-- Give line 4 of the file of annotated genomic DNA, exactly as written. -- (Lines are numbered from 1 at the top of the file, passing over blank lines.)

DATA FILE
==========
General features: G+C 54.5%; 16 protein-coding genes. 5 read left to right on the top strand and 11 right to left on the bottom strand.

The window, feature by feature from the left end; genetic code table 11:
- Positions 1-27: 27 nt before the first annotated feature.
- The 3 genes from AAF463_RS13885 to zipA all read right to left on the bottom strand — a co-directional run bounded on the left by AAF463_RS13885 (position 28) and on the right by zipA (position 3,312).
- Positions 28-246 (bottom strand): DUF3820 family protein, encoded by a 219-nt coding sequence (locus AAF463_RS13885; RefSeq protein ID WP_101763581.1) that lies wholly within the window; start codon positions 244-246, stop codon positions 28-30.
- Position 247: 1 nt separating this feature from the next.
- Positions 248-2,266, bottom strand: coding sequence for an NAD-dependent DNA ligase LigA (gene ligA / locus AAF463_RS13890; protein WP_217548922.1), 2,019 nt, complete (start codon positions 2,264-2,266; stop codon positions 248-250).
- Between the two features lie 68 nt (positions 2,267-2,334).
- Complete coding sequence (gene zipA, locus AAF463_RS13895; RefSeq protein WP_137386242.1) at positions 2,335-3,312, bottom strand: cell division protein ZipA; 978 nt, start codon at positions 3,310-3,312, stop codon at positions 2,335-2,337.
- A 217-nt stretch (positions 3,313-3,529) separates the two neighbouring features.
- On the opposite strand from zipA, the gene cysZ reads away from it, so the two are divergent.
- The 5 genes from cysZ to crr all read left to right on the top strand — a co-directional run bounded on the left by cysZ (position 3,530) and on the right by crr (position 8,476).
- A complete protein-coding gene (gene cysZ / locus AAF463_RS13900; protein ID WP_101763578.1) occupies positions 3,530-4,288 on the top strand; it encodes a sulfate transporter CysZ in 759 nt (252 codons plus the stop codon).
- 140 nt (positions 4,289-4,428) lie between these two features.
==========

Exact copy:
- The 3 genes from AAF463_RS13885 to zipA all read right to left on the bottom strand — a co-directional run bounded on the left by AAF463_RS13885 (position 28) and on the right by zipA (position 3,312).